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Publication numberUS6218923 B1
Publication typeGrant
Application numberUS 09/419,236
Publication dateApr 17, 2001
Filing dateOct 15, 1999
Priority dateApr 15, 1999
Fee statusPaid
Publication number09419236, 419236, US 6218923 B1, US 6218923B1, US-B1-6218923, US6218923 B1, US6218923B1
InventorsEvangelos Trifon Laskaris, Michael Anthony Palmo, Michele Dollar Ogle
Original AssigneeGeneral Electric Company
Export CitationBiBTeX, EndNote, RefMan
External Links: USPTO, USPTO Assignment, Espacenet
Magnet having shielding
US 6218923 B1
Abstract
A magnet, such as a closed, superconductive, magnetic-resonance-imaging (MRI) magnet, includes a main coil and includes a shielding coil positioned radially outward from the main coil. A magnetizable member is positioned radially outward from the main coil and radially inward from the shielding coil to supplement the strength, and increase the homogeneity of, the magnetic field created, at least in part, by the main coil and to supplement the shielding provided, at least in part, by the shielding coil.
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Claims(19)
What is claimed is:
1. A magnet comprising:
a) a longitudinally-extending axis;
b) at least one main coil coaxially aligned about said longitudinally-extending axis and carrying an electric current in a first direction;
c) at least one shielding coil coaxially aligned about said axis, disposed radially outward from said at least one main coil, and carrying an electric current in an opposite direction to said first direction; and
d) a magnetizable member which is not carrying an electric current, which is disposed radially outward from said at least one main coil, and which is disposed radially inward from said at least one shielding coil;
said magnetizable member being ring shaped and positioned intermediate and coaxial with said at least one main coil and said at least one shielding coil; and
said magnetizable member extending longitudinally along said axis to longitudinally overlap said at least one main magnet coil and said at least one shielding coil.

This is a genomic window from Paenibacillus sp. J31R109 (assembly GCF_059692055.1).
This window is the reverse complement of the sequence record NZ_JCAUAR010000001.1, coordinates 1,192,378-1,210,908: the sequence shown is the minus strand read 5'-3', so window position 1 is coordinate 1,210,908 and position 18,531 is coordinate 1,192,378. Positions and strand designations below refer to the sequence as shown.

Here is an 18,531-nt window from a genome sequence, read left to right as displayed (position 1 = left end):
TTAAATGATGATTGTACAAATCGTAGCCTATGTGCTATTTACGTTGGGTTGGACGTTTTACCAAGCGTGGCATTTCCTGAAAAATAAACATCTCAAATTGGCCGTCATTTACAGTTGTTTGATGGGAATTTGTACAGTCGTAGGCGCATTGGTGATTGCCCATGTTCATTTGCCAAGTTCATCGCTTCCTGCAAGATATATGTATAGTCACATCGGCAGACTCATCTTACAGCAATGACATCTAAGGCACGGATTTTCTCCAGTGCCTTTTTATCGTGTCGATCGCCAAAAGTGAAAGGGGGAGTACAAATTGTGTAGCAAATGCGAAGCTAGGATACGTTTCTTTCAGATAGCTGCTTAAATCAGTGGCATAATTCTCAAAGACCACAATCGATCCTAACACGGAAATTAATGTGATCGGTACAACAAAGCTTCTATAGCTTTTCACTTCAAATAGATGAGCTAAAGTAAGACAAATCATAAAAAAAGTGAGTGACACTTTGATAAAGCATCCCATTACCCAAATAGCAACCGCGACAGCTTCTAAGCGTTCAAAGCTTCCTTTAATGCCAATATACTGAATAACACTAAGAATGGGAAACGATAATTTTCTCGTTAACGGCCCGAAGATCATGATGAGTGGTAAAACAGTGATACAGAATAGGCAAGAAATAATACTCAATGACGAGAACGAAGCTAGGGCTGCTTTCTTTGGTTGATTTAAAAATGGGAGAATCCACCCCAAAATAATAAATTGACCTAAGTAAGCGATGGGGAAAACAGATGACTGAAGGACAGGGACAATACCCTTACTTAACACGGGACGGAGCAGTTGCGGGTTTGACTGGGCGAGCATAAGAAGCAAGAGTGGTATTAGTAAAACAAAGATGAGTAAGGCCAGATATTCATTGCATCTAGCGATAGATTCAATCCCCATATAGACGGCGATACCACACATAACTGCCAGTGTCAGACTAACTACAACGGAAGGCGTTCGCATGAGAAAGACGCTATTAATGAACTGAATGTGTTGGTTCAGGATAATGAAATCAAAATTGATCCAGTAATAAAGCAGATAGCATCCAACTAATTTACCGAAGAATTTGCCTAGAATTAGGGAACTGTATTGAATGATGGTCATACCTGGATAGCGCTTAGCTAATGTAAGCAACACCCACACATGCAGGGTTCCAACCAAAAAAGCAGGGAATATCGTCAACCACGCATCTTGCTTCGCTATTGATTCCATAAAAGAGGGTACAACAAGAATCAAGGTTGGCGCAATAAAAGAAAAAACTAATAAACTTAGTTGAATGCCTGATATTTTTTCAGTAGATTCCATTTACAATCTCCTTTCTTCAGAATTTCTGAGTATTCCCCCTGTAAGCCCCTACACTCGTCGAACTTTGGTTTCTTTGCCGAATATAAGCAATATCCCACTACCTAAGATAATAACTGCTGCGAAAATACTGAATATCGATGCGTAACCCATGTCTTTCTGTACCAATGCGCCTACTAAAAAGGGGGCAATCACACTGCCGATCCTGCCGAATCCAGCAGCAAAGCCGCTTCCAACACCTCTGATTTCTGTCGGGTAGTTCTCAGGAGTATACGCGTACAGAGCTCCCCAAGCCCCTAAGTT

2. The magnet of claim 1, wherein said at least one shielding coil comprises a plurality of superconductive shielding coils and said magnetizable member overlaps said plurality of superconductive shielding coils.
3. The magnet of claim 1, wherein said at least one main coil consists of a plurality of superconductive main coils, and said magnetizable member overlaps said plurality of said superconductive main coils.
4. The magnet of claim 1, wherein said magnetizable member is a cylinder concentric about said longitudinal axis.
5. The magnet of claim 4, wherein said magnetizable member completely longitudinally overlaps at least one of said at least one main coil.
6. The magnet of claim 5, wherein said magnetizable member at least partially longitudinally underlaps at least one of said at least one shielding coil.
7. The magnet of claim 1, wherein said at least one magnetizable member is an annularly-cylindrical magnetizable member coaxially aligned with said axis.
8. The magnet of claim 1, also including an annularly-cylindrical helium vessel having a radially-inner wall, a radially-outer wall, and first and second longitudinal end walls, wherein said helium vessel encloses said at least one main and shielding coils and said at least one magnetizable member, wherein said radially-inner wall defines a coil support for said at least one main coil, and wherein said at least one main coil is wound around said radially-inner wall.
9. The magnet of claim 8, wherein said magnetizable member is attached to at least one of said first and second longitudinal end walls.
10. A closed, superconductive, magnetic-resonance-imaging (MRI) magnet comprising:
a) a longitudinally-extending axis;
b) longitudinally-outermost superconductive first and second main coils generally coaxially aligned with said axis and carrying an electric current in a first direction;
c) superconductive first and second shielding coils generally coaxially aligned with said axis, disposed radially outward from said first and second main coils, and carrying an electric current in an opposite direction to said first direction; and
d) an annularly-cylindrical magnetizable member which is not carrying an electric current, which is disposed radially outward from said first and second main coils, which is disposed radially inward from said first and second shielding coils, which generally completely longitudinally overlaps said first and second main coils, and which generally completely longitudinally underlaps said first and second shielding coils.
11. The magnet of claim 10, wherein said first shielding coil at least partially longitudinally overlaps said first main coil and wherein said second shielding coil at least partially longitudinally overlaps said second main coil.
12. The magnet of claim 10, wherein all of said coils carrying an electric current in said first direction are disposed radially inward from said magnetizable member.
13. The magnet of claim 10, wherein said magnetizable member is coaxially aligned with said axis.
14. The magnet of claim 13, also including superconductive third and fourth main coils generally coaxially aligned with said axis, disposed radially inward from said magnetizable member, disposed longitudinally between said first and second main coils, and carrying an electric current in said first direction.